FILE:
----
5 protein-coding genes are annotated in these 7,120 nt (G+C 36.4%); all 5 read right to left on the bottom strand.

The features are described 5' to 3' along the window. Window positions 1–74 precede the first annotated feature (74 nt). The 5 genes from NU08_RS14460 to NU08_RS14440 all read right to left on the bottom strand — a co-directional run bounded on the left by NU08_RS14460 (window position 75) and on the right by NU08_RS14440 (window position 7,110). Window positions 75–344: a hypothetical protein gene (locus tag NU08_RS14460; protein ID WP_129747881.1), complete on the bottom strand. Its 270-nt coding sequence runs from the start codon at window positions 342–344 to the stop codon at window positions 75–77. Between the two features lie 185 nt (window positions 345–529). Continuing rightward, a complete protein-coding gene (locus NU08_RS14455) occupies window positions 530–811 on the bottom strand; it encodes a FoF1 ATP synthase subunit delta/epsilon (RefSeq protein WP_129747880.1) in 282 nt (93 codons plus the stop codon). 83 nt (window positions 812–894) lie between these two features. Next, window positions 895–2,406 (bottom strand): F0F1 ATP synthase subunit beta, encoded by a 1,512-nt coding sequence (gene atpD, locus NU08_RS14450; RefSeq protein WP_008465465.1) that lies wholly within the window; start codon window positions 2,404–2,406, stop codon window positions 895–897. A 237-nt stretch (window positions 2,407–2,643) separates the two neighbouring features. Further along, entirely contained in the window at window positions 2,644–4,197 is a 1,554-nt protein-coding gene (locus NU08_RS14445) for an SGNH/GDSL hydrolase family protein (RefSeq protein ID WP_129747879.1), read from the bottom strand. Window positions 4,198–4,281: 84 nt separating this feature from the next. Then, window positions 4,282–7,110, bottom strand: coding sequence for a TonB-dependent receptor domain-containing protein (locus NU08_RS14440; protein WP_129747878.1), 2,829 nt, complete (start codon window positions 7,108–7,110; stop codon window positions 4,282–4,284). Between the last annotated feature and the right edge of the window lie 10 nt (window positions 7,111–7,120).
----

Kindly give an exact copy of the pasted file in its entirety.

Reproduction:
5 protein-coding genes are annotated in these 7,120 nt (G+C 36.4%); all 5 read right to left on the bottom strand.

The features are described 5' to 3' along the window. Window positions 1–74 precede the first annotated feature (74 nt). The 5 genes from NU08_RS14460 to NU08_RS14440 all read right to left on the bottom strand — a co-directional run bounded on the left by NU08_RS14460 (window position 75) and on the right by NU08_RS14440 (window position 7,110). Window positions 75–344: a hypothetical protein gene (locus tag NU08_RS14460; protein ID WP_129747881.1), complete on the bottom strand. Its 270-nt coding sequence runs from the start codon at window positions 342–344 to the stop codon at window positions 75–77. Between the two features lie 185 nt (window positions 345–529). Continuing rightward, a complete protein-coding gene (locus NU08_RS14455) occupies window positions 530–811 on the bottom strand; it encodes a FoF1 ATP synthase subunit delta/epsilon (RefSeq protein WP_129747880.1) in 282 nt (93 codons plus the stop codon). 83 nt (window positions 812–894) lie between these two features. Next, window positions 895–2,406 (bottom strand): F0F1 ATP synthase subunit beta, encoded by a 1,512-nt coding sequence (gene atpD, locus NU08_RS14450; RefSeq protein WP_008465465.1) that lies wholly within the window; start codon window positions 2,404–2,406, stop codon window positions 895–897. A 237-nt stretch (window positions 2,407–2,643) separates the two neighbouring features. Further along, entirely contained in the window at window positions 2,644–4,197 is a 1,554-nt protein-coding gene (locus NU08_RS14445) for an SGNH/GDSL hydrolase family protein (RefSeq protein ID WP_129747879.1), read from the bottom strand. Window positions 4,198–4,281: 84 nt separating this feature from the next. Then, window positions 4,282–7,110, bottom strand: coding sequence for a TonB-dependent receptor domain-containing protein (locus NU08_RS14440; protein WP_129747878.1), 2,829 nt, complete (start codon window positions 7,108–7,110; stop codon window positions 4,282–4,284). Between the last annotated feature and the right edge of the window lie 10 nt (window positions 7,111–7,120).